Ah, Laura Benedict. I could write thousands of words about this girl. I’ve been a fan for years, since her incredible debut, ISABELLA MOON, then a long weekend conference in Chicago many moons ago cemented for life an already burgeoning friendship. Over the years, she has been editor, confessor, friend, golf partner, cheerleader, and so much more. She’s all class and sass, and a very gifted writer.
When I first read BLISS HOUSE, I was floored. The opening page sets the scene so perfectly, captures the voice of the book impeccably, and I knew I was in for a ride. Laura’s writing has only improved with time. Always smart, it is now so polished and sophisticated it takes my breath away. BLISS HOUSE is the book of the summer, and I can’t recommend it highly enough. I love it so much I’m giving away a copy today – just leave a comment to be entered.
So. On to the interview with my darling friend and sister-in-arms, Laura Benedict.
Set your music to shuffle and hit play. What’s the first song that comes up?
Julie London singing Harold Arlen/Johnny Mercer’s “Blues In the Night.” It’s a classic, and I love London’s velvety, swinging take on it. (it was followed by Elvis Costello’s “(I Don’t Want to Go To) Chelsea.” Talk about a strange juxtaposition.)
Now that we’ve set the mood, what are you working on today?
I’m coming in on the end of a short story about a woman whose husband has thrown her out of the house because he’s come to believe she’s a murderer. Unlike my novels, it’s a straight crime story and has no supernatural elements.
What’s your latest book about?
BLISS HOUSE tells the story of Rainey Bliss Adams, who has brought her daughter, Ariel, to live in the Bliss ancestral home in Old Gate, Virginia. While at first the house seems to help Ariel heal from the tragic accident that badly burned her and killed her father, it begins to reveal its true nature and horrific past after Ariel witnesses a spectral scene that results in a very real dead body in Bliss House’s grand front hall. The house has secrets that it—and the residents of Old Gate—are reluctant to reveal. But only their revelations will save Rainey and Ariel.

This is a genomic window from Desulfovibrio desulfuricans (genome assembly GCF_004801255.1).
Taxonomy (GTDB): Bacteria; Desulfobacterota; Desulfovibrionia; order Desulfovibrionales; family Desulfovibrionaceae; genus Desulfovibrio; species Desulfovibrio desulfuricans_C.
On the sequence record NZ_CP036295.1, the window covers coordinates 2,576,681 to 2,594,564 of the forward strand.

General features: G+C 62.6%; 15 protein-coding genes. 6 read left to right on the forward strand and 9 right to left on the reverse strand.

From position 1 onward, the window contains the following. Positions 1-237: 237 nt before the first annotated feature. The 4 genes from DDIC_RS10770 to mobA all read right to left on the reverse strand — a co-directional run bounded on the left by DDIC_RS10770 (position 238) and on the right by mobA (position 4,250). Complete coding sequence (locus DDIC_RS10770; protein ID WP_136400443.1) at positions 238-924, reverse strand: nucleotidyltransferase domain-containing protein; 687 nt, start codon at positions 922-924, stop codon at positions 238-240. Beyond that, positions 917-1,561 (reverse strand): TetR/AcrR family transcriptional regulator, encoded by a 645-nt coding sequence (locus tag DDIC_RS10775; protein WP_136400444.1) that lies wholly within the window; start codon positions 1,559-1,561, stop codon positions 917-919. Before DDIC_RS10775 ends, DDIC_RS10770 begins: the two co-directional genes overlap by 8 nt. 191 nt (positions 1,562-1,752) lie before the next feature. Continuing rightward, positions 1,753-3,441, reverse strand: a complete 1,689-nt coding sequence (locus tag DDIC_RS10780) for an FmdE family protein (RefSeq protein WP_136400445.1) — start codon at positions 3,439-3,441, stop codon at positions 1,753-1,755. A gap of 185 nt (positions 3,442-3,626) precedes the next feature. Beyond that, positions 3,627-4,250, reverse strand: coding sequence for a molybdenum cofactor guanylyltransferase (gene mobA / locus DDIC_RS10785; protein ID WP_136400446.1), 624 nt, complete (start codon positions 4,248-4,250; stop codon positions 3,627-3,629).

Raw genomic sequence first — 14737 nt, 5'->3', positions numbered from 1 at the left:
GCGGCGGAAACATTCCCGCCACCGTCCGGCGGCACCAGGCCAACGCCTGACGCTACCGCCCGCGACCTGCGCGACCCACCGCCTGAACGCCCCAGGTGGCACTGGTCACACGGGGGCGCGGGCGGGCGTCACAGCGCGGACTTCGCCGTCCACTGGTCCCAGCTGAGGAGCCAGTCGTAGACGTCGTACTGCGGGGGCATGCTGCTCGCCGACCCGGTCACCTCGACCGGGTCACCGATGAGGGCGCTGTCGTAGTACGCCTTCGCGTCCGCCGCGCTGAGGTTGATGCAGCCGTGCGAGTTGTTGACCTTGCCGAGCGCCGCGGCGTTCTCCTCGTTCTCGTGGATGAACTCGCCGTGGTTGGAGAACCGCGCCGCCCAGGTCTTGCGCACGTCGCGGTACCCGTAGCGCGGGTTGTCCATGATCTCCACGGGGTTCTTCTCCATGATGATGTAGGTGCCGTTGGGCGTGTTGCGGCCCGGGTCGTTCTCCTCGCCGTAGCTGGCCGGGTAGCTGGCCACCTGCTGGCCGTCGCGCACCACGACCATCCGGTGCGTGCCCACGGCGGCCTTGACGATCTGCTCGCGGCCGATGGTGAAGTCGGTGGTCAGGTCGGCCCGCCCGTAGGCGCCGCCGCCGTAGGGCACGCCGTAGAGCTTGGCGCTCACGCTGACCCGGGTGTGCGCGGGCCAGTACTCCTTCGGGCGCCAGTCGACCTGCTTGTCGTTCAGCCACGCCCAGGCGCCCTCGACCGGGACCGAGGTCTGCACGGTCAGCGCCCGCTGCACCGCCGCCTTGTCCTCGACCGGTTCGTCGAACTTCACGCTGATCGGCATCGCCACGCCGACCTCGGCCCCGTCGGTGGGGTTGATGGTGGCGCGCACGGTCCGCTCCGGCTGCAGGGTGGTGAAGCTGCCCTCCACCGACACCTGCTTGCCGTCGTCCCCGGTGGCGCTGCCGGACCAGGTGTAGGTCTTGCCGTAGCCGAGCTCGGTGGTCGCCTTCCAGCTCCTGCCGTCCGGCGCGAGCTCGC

Where do you write, and what tools do you use?
I can’t bear to be tied to my desk all day. It’s one of the reasons I left the corporate world and never looked back. I compose fiction on my laptop, for the most part, and usually park myself on the couch or even in bed (I know. It’s totally decadent!) after everyone is gone from the house in the morning. But I edit my fiction and type blogs, interviews, research questions, etc. on my desktop iMac in the afternoon. I do my plotting and daydreaming in big hardcover spiral journals using a plain old pencil. Never mechanical pencils though. My kids love them, but they seem too fragile, too impermanent for me.
What was your favorite book as a child?
The Poky Little Puppy was my first favorite. I know he eventually had to fall into line to get dessert, but I secretly loved his rebel nature. I never have been good at respecting authority, even though it meant I was often in trouble. I’m convinced he was ADD, like me. Also, I loved the implication at the end that puppies could read the sign: “NO DESSERTS EVER UNLESS PUPPIES NEVER DIG HOLES UNDER THIS FENCE AGAIN!”